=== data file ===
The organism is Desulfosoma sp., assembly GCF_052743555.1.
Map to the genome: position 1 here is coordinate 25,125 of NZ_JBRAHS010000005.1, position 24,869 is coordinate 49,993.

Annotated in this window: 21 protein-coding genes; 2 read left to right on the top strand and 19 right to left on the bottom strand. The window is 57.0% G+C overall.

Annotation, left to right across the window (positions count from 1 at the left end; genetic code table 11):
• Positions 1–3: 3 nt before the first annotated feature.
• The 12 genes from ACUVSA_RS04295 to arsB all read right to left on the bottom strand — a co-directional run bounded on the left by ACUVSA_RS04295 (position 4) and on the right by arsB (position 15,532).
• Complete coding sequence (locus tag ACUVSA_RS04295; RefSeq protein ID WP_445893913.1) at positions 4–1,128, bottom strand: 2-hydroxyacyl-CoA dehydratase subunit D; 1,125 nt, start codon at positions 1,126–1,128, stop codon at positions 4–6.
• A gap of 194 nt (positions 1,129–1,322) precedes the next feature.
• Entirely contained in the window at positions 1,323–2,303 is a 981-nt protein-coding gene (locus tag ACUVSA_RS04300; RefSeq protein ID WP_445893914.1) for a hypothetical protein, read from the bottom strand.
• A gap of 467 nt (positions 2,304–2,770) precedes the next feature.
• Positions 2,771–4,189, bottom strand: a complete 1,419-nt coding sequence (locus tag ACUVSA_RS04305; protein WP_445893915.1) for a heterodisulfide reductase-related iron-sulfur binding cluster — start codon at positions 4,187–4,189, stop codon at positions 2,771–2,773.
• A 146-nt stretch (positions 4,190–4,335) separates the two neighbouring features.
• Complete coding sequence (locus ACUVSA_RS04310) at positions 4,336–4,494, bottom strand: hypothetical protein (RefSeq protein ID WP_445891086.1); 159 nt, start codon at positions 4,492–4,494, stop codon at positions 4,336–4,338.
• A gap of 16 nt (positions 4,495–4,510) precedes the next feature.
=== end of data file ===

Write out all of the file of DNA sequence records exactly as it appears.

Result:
The organism is Desulfosoma sp., assembly GCF_052743555.1.
Map to the genome: position 1 here is coordinate 25,125 of NZ_JBRAHS010000005.1, position 24,869 is coordinate 49,993.

Annotated in this window: 21 protein-coding genes; 2 read left to right on the top strand and 19 right to left on the bottom strand. The window is 57.0% G+C overall.

Annotation, left to right across the window (positions count from 1 at the left end; genetic code table 11):
• Positions 1–3: 3 nt before the first annotated feature.
• The 12 genes from ACUVSA_RS04295 to arsB all read right to left on the bottom strand — a co-directional run bounded on the left by ACUVSA_RS04295 (position 4) and on the right by arsB (position 15,532).
• Complete coding sequence (locus tag ACUVSA_RS04295; RefSeq protein ID WP_445893913.1) at positions 4–1,128, bottom strand: 2-hydroxyacyl-CoA dehydratase subunit D; 1,125 nt, start codon at positions 1,126–1,128, stop codon at positions 4–6.
• A gap of 194 nt (positions 1,129–1,322) precedes the next feature.
• Entirely contained in the window at positions 1,323–2,303 is a 981-nt protein-coding gene (locus tag ACUVSA_RS04300; RefSeq protein ID WP_445893914.1) for a hypothetical protein, read from the bottom strand.
• A gap of 467 nt (positions 2,304–2,770) precedes the next feature.
• Positions 2,771–4,189, bottom strand: a complete 1,419-nt coding sequence (locus tag ACUVSA_RS04305; protein WP_445893915.1) for a heterodisulfide reductase-related iron-sulfur binding cluster — start codon at positions 4,187–4,189, stop codon at positions 2,771–2,773.
• A 146-nt stretch (positions 4,190–4,335) separates the two neighbouring features.
• Complete coding sequence (locus ACUVSA_RS04310) at positions 4,336–4,494, bottom strand: hypothetical protein (RefSeq protein ID WP_445891086.1); 159 nt, start codon at positions 4,492–4,494, stop codon at positions 4,336–4,338.
• A gap of 16 nt (positions 4,495–4,510) precedes the next feature.